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  • The UMI-BTA9 Bluetooth IEM is an in-ear built for lifting, exercising, and chatting on the move. It is advertised as a bassy IEM with “Noise Cancelling for class-leading wireless audio and optimal sound quality.”

Recent Reviews

  1. Apple0222
    SoundPEATS Q23 Bluetooth 4.1 Running Earphones That Don't Fall Out!
    Written by Apple0222
    Published Mar 8, 2017
    Pros - wireless, Bluetooth, sports headphone
    I use several pairs of headphones, including ear hook headphones and I can tell you that earphones with hooks are particularly useful when running outdoors or on a treadmill at the gym. You'll be very pleased with these earphones by SoundPEATS! 


    The SoundPEATS Q23 are also very lightweight (0.7oz) so you hardly even notice them on your ears. The Q23 are also sweat proof and they come with a rubber bit that seals the micro USB port out of any moisture. 


    As far as user controls, the SoundPEATS Q23 feature three buttons, which are all located on the right earpiece. These include the power ON/OFF/PAIR button, located on the front of the earpiece, and two other buttons which are located on the bottom of the earpiece.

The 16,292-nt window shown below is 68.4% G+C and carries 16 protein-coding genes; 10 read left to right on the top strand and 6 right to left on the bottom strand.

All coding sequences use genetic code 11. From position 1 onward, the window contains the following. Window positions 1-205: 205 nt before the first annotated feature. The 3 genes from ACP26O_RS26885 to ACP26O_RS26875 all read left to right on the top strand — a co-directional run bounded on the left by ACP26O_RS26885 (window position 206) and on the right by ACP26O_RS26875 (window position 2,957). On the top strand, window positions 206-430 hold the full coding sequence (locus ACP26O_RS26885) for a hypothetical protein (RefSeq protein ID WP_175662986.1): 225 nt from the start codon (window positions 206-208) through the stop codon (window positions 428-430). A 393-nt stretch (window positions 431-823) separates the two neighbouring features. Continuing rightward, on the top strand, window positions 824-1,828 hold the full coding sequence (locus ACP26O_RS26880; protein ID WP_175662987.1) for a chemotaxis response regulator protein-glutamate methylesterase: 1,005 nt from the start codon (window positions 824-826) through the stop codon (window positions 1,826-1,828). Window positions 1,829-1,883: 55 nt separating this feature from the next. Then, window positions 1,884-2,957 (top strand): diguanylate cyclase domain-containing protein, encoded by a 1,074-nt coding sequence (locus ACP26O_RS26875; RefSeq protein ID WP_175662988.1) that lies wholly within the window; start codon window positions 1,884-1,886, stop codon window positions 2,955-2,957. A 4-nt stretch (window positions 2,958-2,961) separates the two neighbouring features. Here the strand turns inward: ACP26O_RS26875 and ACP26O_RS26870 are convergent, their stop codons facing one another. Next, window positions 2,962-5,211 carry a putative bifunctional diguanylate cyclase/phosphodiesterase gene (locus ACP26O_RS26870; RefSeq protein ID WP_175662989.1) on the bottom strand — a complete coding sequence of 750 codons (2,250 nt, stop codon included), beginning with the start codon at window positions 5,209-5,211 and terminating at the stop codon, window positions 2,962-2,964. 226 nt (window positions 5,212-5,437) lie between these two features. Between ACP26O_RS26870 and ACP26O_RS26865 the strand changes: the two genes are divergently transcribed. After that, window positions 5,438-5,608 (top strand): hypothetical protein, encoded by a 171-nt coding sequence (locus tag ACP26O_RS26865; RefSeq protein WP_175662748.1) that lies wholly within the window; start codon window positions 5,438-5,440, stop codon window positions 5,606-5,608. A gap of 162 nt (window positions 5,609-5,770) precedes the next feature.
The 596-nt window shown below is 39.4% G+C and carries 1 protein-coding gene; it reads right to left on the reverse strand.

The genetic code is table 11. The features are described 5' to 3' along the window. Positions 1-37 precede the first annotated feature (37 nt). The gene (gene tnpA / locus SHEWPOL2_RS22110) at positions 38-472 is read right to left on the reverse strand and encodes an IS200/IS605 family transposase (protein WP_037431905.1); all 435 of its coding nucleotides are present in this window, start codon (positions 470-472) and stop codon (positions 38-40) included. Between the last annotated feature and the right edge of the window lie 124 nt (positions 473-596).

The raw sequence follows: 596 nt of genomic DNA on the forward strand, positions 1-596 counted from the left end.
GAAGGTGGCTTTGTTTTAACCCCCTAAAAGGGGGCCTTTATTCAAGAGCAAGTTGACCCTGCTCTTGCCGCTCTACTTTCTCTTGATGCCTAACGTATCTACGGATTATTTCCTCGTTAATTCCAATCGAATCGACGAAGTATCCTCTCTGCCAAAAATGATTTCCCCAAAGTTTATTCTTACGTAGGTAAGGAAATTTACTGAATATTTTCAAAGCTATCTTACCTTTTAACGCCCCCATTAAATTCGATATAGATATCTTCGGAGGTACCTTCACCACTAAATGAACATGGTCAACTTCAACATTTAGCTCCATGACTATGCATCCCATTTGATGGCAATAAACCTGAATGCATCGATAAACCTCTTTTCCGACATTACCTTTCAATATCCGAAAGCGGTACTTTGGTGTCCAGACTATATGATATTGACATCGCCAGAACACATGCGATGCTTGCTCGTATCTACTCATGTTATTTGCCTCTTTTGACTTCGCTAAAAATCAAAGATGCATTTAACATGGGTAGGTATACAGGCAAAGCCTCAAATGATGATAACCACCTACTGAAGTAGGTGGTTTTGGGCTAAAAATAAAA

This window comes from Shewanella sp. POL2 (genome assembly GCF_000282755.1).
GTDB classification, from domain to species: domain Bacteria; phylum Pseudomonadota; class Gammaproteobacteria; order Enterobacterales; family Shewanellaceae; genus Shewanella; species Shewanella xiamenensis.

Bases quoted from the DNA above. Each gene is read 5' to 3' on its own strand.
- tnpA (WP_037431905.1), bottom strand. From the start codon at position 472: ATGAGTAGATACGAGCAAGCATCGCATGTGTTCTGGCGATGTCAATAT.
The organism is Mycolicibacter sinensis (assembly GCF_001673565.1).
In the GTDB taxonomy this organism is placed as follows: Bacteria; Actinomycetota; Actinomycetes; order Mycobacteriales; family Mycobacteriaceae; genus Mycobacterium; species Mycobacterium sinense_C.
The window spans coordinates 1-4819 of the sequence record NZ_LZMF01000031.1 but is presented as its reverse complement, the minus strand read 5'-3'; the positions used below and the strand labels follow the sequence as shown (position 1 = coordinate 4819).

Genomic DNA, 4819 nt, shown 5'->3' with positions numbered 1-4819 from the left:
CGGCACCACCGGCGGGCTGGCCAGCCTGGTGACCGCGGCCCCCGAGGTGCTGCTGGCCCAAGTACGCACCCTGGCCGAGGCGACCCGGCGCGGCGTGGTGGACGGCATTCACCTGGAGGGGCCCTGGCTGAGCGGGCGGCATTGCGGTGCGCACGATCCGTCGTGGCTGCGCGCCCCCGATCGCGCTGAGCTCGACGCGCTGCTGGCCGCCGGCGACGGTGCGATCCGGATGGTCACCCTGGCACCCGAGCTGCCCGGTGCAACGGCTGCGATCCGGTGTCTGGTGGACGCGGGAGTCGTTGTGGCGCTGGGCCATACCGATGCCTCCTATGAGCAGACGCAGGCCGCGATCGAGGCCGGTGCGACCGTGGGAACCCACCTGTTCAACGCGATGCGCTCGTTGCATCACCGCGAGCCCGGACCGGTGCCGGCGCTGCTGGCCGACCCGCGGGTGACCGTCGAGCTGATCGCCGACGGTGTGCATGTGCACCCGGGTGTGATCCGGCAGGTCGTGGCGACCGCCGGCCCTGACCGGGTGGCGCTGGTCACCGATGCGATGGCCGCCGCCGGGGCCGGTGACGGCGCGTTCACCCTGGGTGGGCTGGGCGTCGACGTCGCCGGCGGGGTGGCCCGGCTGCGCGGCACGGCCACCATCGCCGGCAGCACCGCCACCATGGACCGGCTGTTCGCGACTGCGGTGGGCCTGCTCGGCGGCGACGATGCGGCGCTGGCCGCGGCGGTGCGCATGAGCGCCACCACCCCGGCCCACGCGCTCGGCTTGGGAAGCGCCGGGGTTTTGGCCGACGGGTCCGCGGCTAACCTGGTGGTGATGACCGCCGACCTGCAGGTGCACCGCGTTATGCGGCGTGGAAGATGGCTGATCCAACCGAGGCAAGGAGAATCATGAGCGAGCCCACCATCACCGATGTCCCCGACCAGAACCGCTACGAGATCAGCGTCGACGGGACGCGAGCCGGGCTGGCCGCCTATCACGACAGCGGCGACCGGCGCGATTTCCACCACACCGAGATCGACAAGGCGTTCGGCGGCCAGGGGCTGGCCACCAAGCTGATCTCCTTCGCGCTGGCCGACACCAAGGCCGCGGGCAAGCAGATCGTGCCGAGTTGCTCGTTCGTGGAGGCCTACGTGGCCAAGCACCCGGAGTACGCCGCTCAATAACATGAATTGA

To pair, turn on the Bluetooth on your smartphone and press and hold the power button for several seconds (LEDS flash green and red) on the Q23. Then, search for Q23 under the "Bluetooth devices list". As far as the call functionality, the HD microphone itself is very good as it clearly picks up your voice. When talking to someone, the sound is delivered to both left and right earpieces and the background noise is cancelled out, which is great.


    you can see the product here: https://www.amazon.co.uk/Bluetooth-Headphones-SoundPEATS-Cancelling-Sweatproof/dp/B01M2BODVY/

  2. Pastapipo
    UMI-BTA9 Bluetooth in-ears
    Written by Pastapipo
    Published Feb 9, 2017
    Pros - Price, Packaging, build quality, fun sound.
    Cons - Fit, design, subdued highs, bit veiled.

    After my UMI-BTA8 review, UMI offered me a chance to review the UMI-BTA9. While I found the BTA8 to have a nice fit and finish, the sound was lacking on certain points. I’m curious how the UMI-BTA9 competes against its sibling. I like to thank UMI  for providing me with a sample. The UMI-BTA9 is available from different resellers for around $23. I got mine from amazon:
    DE: http://amzn.to/2hQAs8U
    US: http://amzn.to/2h6jhkA
    20170208_134444.jpg 20170208_134526.jpg
    I received the UMI-BTA9 free of charge. Nonetheless the following opinion is a personal honest opinion. Usually I buy a product and review them according to how they suit my personal preferences. In this instance however, I will try to keep things more general since this review is about the product and not about my personal audio adventures. The rating is based on the whole product and price as a combination and not solely on audio quality.